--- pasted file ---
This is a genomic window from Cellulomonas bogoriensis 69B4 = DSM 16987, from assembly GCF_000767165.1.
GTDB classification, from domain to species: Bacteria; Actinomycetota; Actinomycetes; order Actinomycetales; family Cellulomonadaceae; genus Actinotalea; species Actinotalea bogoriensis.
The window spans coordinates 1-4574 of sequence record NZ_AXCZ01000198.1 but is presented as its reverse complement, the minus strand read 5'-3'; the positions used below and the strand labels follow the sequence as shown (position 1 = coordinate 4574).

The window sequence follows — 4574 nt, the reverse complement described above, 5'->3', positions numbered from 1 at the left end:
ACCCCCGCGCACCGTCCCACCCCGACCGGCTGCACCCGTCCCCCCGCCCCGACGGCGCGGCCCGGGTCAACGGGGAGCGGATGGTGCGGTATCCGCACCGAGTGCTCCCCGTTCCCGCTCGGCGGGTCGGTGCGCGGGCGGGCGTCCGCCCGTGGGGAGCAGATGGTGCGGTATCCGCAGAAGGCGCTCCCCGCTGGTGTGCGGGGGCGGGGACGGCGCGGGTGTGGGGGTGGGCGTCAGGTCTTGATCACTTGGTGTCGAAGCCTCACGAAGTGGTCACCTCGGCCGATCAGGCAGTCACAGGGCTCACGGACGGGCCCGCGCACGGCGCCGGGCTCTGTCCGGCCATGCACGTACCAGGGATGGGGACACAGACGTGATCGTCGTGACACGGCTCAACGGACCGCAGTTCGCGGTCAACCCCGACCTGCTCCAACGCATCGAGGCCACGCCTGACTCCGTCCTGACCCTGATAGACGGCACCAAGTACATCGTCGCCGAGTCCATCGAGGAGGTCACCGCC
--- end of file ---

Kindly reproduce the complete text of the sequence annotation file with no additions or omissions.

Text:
This is a genomic window from Cellulomonas bogoriensis 69B4 = DSM 16987, from assembly GCF_000767165.1.
GTDB classification, from domain to species: Bacteria; Actinomycetota; Actinomycetes; order Actinomycetales; family Cellulomonadaceae; genus Actinotalea; species Actinotalea bogoriensis.
The window spans coordinates 1-4574 of sequence record NZ_AXCZ01000198.1 but is presented as its reverse complement, the minus strand read 5'-3'; the positions used below and the strand labels follow the sequence as shown (position 1 = coordinate 4574).

The window sequence follows — 4574 nt, the reverse complement described above, 5'->3', positions numbered from 1 at the left end:
ACCCCCGCGCACCGTCCCACCCCGACCGGCTGCACCCGTCCCCCCGCCCCGACGGCGCGGCCCGGGTCAACGGGGAGCGGATGGTGCGGTATCCGCACCGAGTGCTCCCCGTTCCCGCTCGGCGGGTCGGTGCGCGGGCGGGCGTCCGCCCGTGGGGAGCAGATGGTGCGGTATCCGCAGAAGGCGCTCCCCGCTGGTGTGCGGGGGCGGGGACGGCGCGGGTGTGGGGGTGGGCGTCAGGTCTTGATCACTTGGTGTCGAAGCCTCACGAAGTGGTCACCTCGGCCGATCAGGCAGTCACAGGGCTCACGGACGGGCCCGCGCACGGCGCCGGGCTCTGTCCGGCCATGCACGTACCAGGGATGGGGACACAGACGTGATCGTCGTGACACGGCTCAACGGACCGCAGTTCGCGGTCAACCCCGACCTGCTCCAACGCATCGAGGCCACGCCTGACTCCGTCCTGACCCTGATAGACGGCACCAAGTACATCGTCGCCGAGTCCATCGAGGAGGTCACCGCC